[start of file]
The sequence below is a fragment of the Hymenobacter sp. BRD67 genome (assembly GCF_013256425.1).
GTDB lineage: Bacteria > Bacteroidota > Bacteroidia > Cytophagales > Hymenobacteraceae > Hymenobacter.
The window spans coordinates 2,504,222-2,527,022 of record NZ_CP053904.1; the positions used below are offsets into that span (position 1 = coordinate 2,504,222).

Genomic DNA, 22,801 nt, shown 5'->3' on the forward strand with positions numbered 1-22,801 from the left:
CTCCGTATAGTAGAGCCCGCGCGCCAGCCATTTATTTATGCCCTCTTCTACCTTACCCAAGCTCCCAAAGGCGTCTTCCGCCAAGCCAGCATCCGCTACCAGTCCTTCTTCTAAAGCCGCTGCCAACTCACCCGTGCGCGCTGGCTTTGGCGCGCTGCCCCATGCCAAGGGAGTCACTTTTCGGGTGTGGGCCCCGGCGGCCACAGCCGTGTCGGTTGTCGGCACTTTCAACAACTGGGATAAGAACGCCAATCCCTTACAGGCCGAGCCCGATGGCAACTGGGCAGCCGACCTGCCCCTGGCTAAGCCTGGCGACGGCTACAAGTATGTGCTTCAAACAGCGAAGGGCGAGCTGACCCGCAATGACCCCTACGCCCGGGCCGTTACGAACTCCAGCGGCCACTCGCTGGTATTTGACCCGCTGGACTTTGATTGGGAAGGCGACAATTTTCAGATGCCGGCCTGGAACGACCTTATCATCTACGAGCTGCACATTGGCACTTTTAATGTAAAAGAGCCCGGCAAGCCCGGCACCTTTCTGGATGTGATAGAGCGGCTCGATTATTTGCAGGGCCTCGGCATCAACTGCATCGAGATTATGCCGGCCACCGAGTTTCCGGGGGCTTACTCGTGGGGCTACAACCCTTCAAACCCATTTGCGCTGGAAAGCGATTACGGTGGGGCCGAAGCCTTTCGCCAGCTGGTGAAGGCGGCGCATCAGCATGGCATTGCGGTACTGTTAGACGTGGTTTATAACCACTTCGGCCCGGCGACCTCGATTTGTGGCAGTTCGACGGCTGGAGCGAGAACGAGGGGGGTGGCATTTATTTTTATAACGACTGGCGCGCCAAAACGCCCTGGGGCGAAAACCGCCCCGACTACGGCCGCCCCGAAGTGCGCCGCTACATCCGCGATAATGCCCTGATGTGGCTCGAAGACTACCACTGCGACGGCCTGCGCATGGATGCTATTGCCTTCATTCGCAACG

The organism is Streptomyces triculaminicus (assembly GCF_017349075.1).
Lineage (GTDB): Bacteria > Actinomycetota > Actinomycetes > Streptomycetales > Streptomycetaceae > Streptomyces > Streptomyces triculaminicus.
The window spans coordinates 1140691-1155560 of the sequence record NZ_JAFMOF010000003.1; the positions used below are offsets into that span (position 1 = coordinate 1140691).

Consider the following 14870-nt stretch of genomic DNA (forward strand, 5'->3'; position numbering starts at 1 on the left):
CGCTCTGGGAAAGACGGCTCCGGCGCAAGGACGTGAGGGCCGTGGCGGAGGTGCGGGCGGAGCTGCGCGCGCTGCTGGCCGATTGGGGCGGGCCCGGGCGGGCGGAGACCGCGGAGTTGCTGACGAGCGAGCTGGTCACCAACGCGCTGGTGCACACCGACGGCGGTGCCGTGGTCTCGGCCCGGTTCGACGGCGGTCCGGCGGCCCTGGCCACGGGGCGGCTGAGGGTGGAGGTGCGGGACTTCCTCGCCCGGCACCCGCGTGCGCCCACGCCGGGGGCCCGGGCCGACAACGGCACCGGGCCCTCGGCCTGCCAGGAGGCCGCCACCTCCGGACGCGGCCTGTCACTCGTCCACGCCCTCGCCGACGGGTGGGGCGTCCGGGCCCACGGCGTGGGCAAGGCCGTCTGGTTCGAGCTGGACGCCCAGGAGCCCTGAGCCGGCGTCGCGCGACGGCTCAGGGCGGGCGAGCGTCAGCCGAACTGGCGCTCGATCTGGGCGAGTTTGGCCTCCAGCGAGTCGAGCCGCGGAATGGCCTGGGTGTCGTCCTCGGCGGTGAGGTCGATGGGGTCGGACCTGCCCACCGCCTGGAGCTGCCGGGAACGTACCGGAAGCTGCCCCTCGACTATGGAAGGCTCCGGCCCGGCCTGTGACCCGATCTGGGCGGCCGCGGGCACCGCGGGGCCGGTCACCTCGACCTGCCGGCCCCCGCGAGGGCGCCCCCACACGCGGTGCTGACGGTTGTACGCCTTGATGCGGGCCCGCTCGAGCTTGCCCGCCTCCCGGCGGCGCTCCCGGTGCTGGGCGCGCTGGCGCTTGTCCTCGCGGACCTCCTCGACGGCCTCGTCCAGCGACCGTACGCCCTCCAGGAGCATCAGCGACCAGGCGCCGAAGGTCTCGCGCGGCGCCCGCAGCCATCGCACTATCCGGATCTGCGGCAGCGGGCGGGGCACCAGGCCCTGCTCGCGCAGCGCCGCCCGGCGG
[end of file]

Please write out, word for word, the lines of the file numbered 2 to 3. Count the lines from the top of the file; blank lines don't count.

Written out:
GTDB lineage: Bacteria > Bacteroidota > Bacteroidia > Cytophagales > Hymenobacteraceae > Hymenobacter.
The window spans coordinates 2,504,222-2,527,022 of record NZ_CP053904.1; the positions used below are offsets into that span (position 1 = coordinate 2,504,222).